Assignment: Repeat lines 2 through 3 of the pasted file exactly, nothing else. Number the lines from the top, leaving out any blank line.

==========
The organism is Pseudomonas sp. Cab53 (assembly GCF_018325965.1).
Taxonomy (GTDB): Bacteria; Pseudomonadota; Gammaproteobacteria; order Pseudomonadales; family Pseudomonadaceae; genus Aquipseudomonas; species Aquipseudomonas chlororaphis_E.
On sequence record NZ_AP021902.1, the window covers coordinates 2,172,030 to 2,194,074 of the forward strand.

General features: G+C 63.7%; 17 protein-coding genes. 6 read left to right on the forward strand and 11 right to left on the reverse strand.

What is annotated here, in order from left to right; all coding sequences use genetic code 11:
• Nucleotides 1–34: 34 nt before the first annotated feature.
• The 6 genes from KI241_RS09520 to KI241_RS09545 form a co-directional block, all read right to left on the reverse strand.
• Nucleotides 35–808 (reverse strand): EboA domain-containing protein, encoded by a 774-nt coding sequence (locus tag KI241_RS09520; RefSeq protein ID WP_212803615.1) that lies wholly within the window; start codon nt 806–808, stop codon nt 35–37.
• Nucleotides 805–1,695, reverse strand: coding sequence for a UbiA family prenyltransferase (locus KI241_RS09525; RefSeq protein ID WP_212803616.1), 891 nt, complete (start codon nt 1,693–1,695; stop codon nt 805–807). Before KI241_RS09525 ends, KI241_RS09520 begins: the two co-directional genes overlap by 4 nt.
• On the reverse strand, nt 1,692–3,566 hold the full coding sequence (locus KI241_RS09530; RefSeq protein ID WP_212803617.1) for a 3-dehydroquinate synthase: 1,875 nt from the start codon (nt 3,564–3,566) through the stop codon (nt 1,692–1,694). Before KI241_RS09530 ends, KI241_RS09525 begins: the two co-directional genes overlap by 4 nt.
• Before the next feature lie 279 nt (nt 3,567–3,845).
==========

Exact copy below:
Taxonomy (GTDB): Bacteria; Pseudomonadota; Gammaproteobacteria; order Pseudomonadales; family Pseudomonadaceae; genus Aquipseudomonas; species Aquipseudomonas chlororaphis_E.
On sequence record NZ_AP021902.1, the window covers coordinates 2,172,030 to 2,194,074 of the forward strand.